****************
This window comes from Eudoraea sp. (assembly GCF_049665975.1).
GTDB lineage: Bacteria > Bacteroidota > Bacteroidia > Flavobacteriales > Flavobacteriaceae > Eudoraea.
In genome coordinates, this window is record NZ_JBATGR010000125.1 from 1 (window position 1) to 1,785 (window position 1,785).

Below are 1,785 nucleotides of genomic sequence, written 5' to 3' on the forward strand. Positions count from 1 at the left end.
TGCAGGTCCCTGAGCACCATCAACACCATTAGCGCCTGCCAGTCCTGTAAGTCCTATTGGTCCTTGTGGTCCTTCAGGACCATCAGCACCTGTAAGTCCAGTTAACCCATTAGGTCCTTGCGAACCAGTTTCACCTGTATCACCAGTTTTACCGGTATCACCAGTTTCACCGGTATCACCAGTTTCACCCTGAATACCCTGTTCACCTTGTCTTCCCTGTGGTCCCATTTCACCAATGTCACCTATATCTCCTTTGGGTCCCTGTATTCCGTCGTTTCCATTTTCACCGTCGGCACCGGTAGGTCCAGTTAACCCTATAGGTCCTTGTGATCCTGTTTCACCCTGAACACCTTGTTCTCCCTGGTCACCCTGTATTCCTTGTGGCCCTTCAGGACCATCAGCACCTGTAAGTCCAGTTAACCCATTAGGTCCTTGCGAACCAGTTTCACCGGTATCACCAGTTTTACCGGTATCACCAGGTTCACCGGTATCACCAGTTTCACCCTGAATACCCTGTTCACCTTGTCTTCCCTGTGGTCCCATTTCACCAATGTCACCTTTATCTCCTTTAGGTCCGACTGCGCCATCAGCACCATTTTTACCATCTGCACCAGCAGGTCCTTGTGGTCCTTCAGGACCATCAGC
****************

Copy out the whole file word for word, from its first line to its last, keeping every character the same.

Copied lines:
This window comes from Eudoraea sp. (assembly GCF_049665975.1).
GTDB lineage: Bacteria > Bacteroidota > Bacteroidia > Flavobacteriales > Flavobacteriaceae > Eudoraea.
In genome coordinates, this window is record NZ_JBATGR010000125.1 from 1 (window position 1) to 1,785 (window position 1,785).

Below are 1,785 nucleotides of genomic sequence, written 5' to 3' on the forward strand. Positions count from 1 at the left end.
TGCAGGTCCCTGAGCACCATCAACACCATTAGCGCCTGCCAGTCCTGTAAGTCCTATTGGTCCTTGTGGTCCTTCAGGACCATCAGCACCTGTAAGTCCAGTTAACCCATTAGGTCCTTGCGAACCAGTTTCACCTGTATCACCAGTTTTACCGGTATCACCAGTTTCACCGGTATCACCAGTTTCACCCTGAATACCCTGTTCACCTTGTCTTCCCTGTGGTCCCATTTCACCAATGTCACCTATATCTCCTTTGGGTCCCTGTATTCCGTCGTTTCCATTTTCACCGTCGGCACCGGTAGGTCCAGTTAACCCTATAGGTCCTTGTGATCCTGTTTCACCCTGAACACCTTGTTCTCCCTGGTCACCCTGTATTCCTTGTGGCCCTTCAGGACCATCAGCACCTGTAAGTCCAGTTAACCCATTAGGTCCTTGCGAACCAGTTTCACCGGTATCACCAGTTTTACCGGTATCACCAGGTTCACCGGTATCACCAGTTTCACCCTGAATACCCTGTTCACCTTGTCTTCCCTGTGGTCCCATTTCACCAATGTCACCTTTATCTCCTTTAGGTCCGACTGCGCCATCAGCACCATTTTTACCATCTGCACCAGCAGGTCCTTGTGGTCCTTCAGGACCATCAGC